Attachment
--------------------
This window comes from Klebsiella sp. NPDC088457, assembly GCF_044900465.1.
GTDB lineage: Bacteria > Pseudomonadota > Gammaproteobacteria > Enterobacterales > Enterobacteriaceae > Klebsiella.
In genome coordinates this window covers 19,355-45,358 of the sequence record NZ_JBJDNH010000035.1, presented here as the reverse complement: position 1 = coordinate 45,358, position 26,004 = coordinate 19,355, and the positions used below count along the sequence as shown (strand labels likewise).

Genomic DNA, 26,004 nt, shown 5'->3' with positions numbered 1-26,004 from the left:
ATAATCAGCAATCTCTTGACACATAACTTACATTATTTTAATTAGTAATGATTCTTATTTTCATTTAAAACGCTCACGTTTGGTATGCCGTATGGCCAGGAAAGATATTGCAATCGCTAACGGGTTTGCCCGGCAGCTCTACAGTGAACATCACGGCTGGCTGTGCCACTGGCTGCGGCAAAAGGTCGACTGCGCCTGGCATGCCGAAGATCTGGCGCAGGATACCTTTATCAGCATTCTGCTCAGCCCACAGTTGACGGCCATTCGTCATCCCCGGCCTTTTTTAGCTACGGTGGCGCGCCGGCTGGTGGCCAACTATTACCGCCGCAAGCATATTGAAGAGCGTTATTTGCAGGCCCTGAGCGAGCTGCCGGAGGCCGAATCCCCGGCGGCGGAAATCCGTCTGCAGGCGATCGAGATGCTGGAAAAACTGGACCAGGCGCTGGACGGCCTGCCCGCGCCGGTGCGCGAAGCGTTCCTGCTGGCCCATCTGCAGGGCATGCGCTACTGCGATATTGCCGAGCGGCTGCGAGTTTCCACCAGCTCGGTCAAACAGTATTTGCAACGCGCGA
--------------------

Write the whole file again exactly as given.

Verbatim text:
This window comes from Klebsiella sp. NPDC088457, assembly GCF_044900465.1.
GTDB lineage: Bacteria > Pseudomonadota > Gammaproteobacteria > Enterobacterales > Enterobacteriaceae > Klebsiella.
In genome coordinates this window covers 19,355-45,358 of the sequence record NZ_JBJDNH010000035.1, presented here as the reverse complement: position 1 = coordinate 45,358, position 26,004 = coordinate 19,355, and the positions used below count along the sequence as shown (strand labels likewise).

Genomic DNA, 26,004 nt, shown 5'->3' with positions numbered 1-26,004 from the left:
ATAATCAGCAATCTCTTGACACATAACTTACATTATTTTAATTAGTAATGATTCTTATTTTCATTTAAAACGCTCACGTTTGGTATGCCGTATGGCCAGGAAAGATATTGCAATCGCTAACGGGTTTGCCCGGCAGCTCTACAGTGAACATCACGGCTGGCTGTGCCACTGGCTGCGGCAAAAGGTCGACTGCGCCTGGCATGCCGAAGATCTGGCGCAGGATACCTTTATCAGCATTCTGCTCAGCCCACAGTTGACGGCCATTCGTCATCCCCGGCCTTTTTTAGCTACGGTGGCGCGCCGGCTGGTGGCCAACTATTACCGCCGCAAGCATATTGAAGAGCGTTATTTGCAGGCCCTGAGCGAGCTGCCGGAGGCCGAATCCCCGGCGGCGGAAATCCGTCTGCAGGCGATCGAGATGCTGGAAAAACTGGACCAGGCGCTGGACGGCCTGCCCGCGCCGGTGCGCGAAGCGTTCCTGCTGGCCCATCTGCAGGGCATGCGCTACTGCGATATTGCCGAGCGGCTGCGAGTTTCCACCAGCTCGGTCAAACAGTATTTGCAACGCGCGA